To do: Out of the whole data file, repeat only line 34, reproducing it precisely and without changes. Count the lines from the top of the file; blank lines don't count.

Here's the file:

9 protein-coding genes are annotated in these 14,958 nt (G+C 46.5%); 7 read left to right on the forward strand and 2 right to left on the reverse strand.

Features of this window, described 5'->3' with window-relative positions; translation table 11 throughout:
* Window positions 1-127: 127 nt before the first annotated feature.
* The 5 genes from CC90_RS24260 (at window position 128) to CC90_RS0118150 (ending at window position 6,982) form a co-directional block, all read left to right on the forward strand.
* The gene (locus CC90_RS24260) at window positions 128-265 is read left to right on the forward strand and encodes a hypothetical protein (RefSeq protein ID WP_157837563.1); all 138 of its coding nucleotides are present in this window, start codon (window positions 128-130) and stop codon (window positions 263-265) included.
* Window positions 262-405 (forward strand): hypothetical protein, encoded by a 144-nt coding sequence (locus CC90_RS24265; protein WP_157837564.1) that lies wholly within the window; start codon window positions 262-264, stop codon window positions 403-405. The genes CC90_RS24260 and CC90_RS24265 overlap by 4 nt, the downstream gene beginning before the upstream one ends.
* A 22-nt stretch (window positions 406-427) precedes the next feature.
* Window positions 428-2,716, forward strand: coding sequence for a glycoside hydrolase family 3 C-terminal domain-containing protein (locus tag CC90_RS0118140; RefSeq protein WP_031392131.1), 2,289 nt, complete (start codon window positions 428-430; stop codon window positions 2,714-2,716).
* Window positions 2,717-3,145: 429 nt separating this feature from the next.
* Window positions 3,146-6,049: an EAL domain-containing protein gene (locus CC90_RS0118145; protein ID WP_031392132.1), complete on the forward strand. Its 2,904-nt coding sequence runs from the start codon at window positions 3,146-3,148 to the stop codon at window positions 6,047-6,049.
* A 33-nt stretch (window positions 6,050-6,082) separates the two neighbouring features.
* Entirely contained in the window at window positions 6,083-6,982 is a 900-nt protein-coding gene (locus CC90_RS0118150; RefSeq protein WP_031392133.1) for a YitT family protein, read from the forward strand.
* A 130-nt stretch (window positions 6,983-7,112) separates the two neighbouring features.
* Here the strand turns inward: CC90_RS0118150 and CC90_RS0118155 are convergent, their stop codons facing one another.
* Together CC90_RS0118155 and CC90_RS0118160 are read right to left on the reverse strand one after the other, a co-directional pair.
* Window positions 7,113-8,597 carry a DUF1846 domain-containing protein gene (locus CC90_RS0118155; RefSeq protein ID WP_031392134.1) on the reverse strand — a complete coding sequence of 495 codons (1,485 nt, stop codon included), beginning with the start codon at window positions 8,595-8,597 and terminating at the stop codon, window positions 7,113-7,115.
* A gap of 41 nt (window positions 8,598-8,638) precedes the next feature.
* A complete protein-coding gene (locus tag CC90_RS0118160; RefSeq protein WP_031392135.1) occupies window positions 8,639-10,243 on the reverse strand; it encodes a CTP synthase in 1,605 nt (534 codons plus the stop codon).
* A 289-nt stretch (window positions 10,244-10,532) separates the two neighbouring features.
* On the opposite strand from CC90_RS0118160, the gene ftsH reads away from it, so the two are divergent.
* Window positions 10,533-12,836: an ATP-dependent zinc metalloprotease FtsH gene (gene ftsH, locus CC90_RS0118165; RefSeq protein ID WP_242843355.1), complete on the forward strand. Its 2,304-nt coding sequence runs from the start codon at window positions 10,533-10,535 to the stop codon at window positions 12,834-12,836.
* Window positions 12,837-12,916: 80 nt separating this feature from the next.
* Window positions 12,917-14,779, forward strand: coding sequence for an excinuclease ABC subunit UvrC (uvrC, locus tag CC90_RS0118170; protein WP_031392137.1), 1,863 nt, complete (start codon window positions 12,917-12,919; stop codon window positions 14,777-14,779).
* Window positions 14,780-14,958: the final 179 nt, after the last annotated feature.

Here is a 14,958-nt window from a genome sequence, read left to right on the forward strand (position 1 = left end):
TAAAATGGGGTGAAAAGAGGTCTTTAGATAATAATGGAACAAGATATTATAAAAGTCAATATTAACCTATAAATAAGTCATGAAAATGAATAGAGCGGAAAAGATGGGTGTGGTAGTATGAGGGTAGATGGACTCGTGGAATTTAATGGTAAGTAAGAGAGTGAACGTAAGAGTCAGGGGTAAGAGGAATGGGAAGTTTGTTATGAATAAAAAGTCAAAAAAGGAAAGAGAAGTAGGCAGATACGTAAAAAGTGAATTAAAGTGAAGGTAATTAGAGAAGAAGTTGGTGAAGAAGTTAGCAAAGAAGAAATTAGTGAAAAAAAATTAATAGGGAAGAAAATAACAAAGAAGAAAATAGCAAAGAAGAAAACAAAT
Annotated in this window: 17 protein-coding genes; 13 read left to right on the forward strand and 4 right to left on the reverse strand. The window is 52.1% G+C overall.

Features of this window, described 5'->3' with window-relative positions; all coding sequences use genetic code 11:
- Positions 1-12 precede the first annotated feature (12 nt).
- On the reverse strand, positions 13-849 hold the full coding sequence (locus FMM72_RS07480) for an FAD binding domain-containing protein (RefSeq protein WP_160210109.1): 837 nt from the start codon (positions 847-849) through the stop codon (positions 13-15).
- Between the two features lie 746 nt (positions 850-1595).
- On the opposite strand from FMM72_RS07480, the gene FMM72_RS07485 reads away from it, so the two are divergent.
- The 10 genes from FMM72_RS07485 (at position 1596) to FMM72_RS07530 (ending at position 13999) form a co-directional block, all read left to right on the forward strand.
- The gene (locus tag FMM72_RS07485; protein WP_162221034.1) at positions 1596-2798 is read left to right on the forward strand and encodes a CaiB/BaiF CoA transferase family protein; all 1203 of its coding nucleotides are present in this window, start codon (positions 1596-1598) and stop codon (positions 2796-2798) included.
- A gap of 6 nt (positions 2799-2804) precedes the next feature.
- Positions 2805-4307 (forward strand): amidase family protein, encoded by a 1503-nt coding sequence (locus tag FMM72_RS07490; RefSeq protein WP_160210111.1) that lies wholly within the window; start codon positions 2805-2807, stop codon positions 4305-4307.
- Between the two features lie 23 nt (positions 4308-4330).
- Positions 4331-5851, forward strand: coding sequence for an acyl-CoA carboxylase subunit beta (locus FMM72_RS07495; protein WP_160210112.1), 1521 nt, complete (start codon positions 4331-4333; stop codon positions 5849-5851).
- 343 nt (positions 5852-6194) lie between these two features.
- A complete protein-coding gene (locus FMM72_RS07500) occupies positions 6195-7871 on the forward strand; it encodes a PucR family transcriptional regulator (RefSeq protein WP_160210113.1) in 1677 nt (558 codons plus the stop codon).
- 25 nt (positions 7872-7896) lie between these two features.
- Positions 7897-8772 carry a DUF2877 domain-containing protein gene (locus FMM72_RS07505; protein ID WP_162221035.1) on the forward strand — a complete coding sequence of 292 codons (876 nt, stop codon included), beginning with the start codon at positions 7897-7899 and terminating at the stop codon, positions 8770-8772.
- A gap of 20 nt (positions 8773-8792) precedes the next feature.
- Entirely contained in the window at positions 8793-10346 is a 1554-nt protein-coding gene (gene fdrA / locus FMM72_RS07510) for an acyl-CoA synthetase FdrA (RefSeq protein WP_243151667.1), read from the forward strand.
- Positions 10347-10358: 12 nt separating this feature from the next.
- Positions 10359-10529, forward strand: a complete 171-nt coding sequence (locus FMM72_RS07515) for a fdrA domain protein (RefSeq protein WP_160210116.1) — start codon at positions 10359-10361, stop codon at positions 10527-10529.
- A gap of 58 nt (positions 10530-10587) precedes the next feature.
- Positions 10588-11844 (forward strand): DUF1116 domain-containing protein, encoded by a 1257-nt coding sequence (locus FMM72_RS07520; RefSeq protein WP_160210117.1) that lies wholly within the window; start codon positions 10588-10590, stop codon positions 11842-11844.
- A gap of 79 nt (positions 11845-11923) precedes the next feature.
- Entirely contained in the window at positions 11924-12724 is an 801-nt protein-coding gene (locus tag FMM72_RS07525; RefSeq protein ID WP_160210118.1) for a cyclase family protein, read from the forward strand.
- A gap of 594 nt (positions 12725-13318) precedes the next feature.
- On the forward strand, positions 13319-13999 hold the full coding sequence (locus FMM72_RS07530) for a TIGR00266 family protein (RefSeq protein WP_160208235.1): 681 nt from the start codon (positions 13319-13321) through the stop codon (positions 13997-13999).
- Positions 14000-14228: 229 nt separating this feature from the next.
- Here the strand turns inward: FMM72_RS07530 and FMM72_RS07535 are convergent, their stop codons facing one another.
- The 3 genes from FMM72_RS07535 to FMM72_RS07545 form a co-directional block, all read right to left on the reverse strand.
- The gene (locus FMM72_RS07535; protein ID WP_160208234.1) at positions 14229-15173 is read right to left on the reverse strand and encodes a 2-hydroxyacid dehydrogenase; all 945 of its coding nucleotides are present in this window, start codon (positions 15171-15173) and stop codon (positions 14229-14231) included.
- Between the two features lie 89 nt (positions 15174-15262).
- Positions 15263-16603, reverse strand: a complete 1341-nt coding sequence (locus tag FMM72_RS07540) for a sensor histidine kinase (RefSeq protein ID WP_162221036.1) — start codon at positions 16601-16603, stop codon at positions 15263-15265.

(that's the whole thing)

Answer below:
- The gene (locus tag FMM72_RS07485; protein WP_162221034.1) at positions 1596-2798 is read left to right on the forward strand and encodes a CaiB/BaiF CoA transferase family protein; all 1203 of its coding nucleotides are present in this window, start codon (positions 1596-1598) and stop codon (positions 2796-2798) included.